The first round of games should serve as a wake up call to the heavyweights
The World Cup has produced everything you could hope in less than a week. Russia decimated Saudi Arabia to kick things off, Portugal and Spain gave us a thriller. There are already a few worthy goal-of-the-tournament nominees. Hearts have been broken by last-minute goals and, if you're German, near misses.
Portugal and Spain are the only big teams who have clicked so far. [England had an early thrust against Tunisia then muddled through] Spain seems to have moved on from Julen Lopetegui, playing their classic, beautiful possession-based style. Portugal, on the other hand, appear to be a side revitalised and raring to go. Neither could put the match away, but their systems are set for greatness in Russia.
Then there are sides like Iceland and Switzerland. Maybe their results were more about the big guns not firing rather than anything they did, but, along with Mexico, they worked their socks off for their results. The question is whether their victims should be alarmed? Let's ask the question of each, one by one.
France ground out the win against Australia. Les Bleus have work to do if they have any aspirations of winning the World Cup. Without technology, they might be in a worse position. Video review changed the referee's mind after he had first denied the penalty Antoine Griezmann converted. Paul Pogba's winner was given due to the goal line technology. It was also later credited as an own-goal through VAR.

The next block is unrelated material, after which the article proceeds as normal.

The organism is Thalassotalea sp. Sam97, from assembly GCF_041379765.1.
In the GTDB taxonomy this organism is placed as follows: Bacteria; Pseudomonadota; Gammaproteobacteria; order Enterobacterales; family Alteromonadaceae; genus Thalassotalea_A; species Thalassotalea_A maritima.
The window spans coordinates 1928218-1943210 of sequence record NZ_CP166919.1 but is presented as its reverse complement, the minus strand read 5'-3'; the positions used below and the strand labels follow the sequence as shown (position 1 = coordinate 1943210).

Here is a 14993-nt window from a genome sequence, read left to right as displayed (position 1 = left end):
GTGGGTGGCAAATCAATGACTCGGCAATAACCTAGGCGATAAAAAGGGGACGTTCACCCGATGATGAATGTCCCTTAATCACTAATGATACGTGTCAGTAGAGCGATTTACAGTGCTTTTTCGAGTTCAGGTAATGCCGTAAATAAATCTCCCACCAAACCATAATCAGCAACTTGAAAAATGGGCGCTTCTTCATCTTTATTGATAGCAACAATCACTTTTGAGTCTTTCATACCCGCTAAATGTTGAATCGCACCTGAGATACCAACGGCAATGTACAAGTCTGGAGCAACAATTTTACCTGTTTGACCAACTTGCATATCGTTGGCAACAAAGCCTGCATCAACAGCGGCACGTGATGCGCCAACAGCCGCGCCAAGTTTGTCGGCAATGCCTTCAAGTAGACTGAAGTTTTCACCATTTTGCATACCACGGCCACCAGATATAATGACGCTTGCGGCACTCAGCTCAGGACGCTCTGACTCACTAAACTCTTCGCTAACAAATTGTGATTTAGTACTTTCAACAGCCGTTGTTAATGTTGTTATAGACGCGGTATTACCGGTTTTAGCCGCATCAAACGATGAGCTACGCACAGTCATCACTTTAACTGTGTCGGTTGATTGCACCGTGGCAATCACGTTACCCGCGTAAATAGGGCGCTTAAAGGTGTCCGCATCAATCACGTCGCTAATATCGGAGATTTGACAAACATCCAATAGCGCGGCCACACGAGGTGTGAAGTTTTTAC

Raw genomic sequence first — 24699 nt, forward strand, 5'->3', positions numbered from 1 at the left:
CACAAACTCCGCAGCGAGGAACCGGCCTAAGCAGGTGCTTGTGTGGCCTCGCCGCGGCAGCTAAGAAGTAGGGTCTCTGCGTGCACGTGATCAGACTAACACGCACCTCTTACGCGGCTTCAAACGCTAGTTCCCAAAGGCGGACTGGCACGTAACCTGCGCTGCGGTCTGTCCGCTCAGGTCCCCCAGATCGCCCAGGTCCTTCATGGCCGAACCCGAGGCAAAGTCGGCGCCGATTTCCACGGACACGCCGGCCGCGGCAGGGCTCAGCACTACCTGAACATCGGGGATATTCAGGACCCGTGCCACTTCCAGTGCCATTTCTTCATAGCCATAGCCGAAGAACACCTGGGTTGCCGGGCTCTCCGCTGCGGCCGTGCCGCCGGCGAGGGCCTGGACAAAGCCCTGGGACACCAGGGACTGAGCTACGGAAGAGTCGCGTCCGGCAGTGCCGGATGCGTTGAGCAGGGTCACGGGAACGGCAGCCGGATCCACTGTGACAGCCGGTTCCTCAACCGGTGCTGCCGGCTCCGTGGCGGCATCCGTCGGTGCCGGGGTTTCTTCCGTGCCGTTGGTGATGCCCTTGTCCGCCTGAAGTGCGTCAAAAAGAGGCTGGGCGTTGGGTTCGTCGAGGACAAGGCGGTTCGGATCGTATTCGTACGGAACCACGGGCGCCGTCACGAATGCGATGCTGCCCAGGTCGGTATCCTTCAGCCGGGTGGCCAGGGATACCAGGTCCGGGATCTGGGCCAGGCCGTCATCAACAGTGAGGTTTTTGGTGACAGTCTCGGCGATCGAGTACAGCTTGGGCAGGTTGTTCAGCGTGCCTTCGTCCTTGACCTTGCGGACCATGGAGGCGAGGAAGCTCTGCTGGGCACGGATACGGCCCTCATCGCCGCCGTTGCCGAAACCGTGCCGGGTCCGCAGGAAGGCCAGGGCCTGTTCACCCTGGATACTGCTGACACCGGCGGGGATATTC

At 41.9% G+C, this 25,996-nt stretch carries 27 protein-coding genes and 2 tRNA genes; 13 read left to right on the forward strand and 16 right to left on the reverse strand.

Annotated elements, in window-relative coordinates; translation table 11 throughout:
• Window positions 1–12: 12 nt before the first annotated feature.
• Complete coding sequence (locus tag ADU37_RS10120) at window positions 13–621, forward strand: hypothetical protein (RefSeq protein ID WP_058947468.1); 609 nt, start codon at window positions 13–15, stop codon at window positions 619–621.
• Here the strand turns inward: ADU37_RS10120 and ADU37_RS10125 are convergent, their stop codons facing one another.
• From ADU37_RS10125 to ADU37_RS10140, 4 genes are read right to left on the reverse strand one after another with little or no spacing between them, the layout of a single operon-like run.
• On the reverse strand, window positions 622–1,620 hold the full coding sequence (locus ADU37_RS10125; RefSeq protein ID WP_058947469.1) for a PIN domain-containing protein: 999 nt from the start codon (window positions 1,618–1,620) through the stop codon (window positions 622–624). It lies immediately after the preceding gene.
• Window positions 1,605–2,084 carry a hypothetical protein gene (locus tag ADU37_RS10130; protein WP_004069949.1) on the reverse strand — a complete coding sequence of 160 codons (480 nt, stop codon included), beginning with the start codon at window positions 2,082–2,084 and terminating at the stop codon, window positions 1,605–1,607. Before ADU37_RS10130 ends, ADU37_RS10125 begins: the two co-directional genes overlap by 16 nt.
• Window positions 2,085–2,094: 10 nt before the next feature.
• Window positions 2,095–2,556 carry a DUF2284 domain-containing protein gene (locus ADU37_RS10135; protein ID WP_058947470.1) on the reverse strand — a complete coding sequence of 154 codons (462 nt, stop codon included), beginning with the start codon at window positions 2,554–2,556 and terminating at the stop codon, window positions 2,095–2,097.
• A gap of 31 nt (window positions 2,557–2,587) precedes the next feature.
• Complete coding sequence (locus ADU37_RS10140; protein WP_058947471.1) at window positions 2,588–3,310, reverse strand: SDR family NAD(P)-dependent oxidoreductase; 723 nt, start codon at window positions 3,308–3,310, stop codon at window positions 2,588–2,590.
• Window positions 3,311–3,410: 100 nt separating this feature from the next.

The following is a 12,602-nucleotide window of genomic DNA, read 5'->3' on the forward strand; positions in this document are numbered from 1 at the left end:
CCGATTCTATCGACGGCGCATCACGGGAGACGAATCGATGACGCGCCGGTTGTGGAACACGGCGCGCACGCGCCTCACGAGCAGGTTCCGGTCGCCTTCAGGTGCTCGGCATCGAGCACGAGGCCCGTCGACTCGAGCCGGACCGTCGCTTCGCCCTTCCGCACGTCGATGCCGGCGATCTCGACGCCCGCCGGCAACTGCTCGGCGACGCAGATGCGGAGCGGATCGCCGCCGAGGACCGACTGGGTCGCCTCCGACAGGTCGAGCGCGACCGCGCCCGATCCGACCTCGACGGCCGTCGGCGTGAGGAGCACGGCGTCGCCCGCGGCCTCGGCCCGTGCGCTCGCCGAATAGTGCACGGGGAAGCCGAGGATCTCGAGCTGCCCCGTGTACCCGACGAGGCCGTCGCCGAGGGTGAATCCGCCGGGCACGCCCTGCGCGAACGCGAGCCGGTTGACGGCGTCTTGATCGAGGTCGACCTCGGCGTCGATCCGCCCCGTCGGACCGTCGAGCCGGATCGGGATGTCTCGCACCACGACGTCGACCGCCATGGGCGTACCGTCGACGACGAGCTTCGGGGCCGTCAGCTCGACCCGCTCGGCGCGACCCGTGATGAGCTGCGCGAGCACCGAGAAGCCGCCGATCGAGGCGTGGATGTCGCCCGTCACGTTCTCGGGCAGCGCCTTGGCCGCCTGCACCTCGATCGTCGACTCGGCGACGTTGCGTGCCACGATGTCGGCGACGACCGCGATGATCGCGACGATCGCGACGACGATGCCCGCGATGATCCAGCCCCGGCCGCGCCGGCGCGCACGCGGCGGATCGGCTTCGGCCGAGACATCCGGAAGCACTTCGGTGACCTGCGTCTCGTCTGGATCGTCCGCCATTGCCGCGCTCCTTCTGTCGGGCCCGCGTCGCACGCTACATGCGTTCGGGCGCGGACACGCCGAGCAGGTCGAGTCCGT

Notice that I wrote 'through', not by VAR. Too many people seem to have this notion Video Assisted Review is like Skynet in the Terminator movies, a malevolent artificial intelligence trying to rule human endeavour. It is not. Rather, it is what it says: one referee in a video studio and the one on the pitch reviewing a play to decide whether the call is correct. The mistakes everyone complains about, like ignoring Harry Kane being mugged by Tunisians in the box, are human errors. We'll never be fully rid of that [I hope].
So, keep that in mind.
The point is if VAR doesn't exist you end up like Frank Lampard more often than not.
Anyway, France set up in a 4-3-3 with Griezmann, Kylian Mbappe and Ousmane Dembele as the front three, N'Golo Kante, Corentin Tolisso and Pogba behind. It's safe to say, that did not work against Australia. The Socceroos were spot on with their tactics, defending deep in numbers with compactness, denying any space between the lines to the fearsome French attack.
Dembele and Mbappe were shadows of themselves. There was no space for the front three to exploit their pace. Olivier 'Plan B' Giroud came on but didn't have much impact. The real change arrived when Blaise Matuidi entered the game. He took Pogba off his leash in the backyard and let him terrorise the entire neighbourhood. Pogba's flicks, tricks and quick layoffs resulted in the second goal.